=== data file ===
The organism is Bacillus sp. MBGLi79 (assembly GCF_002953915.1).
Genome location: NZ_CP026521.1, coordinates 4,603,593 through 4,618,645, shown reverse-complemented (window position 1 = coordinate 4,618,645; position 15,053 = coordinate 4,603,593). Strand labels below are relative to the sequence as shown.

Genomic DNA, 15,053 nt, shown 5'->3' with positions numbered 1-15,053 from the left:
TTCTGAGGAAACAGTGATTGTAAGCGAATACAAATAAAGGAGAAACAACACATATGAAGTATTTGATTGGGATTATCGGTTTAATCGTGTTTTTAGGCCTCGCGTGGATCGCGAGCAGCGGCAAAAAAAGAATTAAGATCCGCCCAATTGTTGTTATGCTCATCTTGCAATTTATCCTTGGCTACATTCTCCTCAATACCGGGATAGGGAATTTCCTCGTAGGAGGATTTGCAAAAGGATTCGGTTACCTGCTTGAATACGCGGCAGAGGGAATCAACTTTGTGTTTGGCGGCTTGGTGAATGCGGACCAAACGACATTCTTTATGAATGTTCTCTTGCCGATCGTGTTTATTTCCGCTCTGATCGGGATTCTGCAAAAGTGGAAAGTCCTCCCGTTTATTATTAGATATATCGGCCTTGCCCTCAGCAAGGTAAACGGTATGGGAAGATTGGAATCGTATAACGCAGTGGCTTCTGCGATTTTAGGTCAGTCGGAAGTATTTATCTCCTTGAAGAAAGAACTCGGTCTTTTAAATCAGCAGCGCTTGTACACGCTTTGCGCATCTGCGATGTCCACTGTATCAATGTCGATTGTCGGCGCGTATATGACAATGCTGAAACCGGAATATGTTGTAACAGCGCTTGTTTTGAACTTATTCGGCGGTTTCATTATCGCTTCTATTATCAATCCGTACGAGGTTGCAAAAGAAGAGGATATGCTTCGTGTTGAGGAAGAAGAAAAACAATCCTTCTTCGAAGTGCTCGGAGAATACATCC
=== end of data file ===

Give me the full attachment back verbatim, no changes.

The organism is Bacillus sp. MBGLi79 (assembly GCF_002953915.1).
Genome location: NZ_CP026521.1, coordinates 4,603,593 through 4,618,645, shown reverse-complemented (window position 1 = coordinate 4,618,645; position 15,053 = coordinate 4,603,593). Strand labels below are relative to the sequence as shown.

Genomic DNA, 15,053 nt, shown 5'->3' with positions numbered 1-15,053 from the left:
TTCTGAGGAAACAGTGATTGTAAGCGAATACAAATAAAGGAGAAACAACACATATGAAGTATTTGATTGGGATTATCGGTTTAATCGTGTTTTTAGGCCTCGCGTGGATCGCGAGCAGCGGCAAAAAAAGAATTAAGATCCGCCCAATTGTTGTTATGCTCATCTTGCAATTTATCCTTGGCTACATTCTCCTCAATACCGGGATAGGGAATTTCCTCGTAGGAGGATTTGCAAAAGGATTCGGTTACCTGCTTGAATACGCGGCAGAGGGAATCAACTTTGTGTTTGGCGGCTTGGTGAATGCGGACCAAACGACATTCTTTATGAATGTTCTCTTGCCGATCGTGTTTATTTCCGCTCTGATCGGGATTCTGCAAAAGTGGAAAGTCCTCCCGTTTATTATTAGATATATCGGCCTTGCCCTCAGCAAGGTAAACGGTATGGGAAGATTGGAATCGTATAACGCAGTGGCTTCTGCGATTTTAGGTCAGTCGGAAGTATTTATCTCCTTGAAGAAAGAACTCGGTCTTTTAAATCAGCAGCGCTTGTACACGCTTTGCGCATCTGCGATGTCCACTGTATCAATGTCGATTGTCGGCGCGTATATGACAATGCTGAAACCGGAATATGTTGTAACAGCGCTTGTTTTGAACTTATTCGGCGGTTTCATTATCGCTTCTATTATCAATCCGTACGAGGTTGCAAAAGAAGAGGATATGCTTCGTGTTGAGGAAGAAGAAAAACAATCCTTCTTCGAAGTGCTCGGAGAATACATCC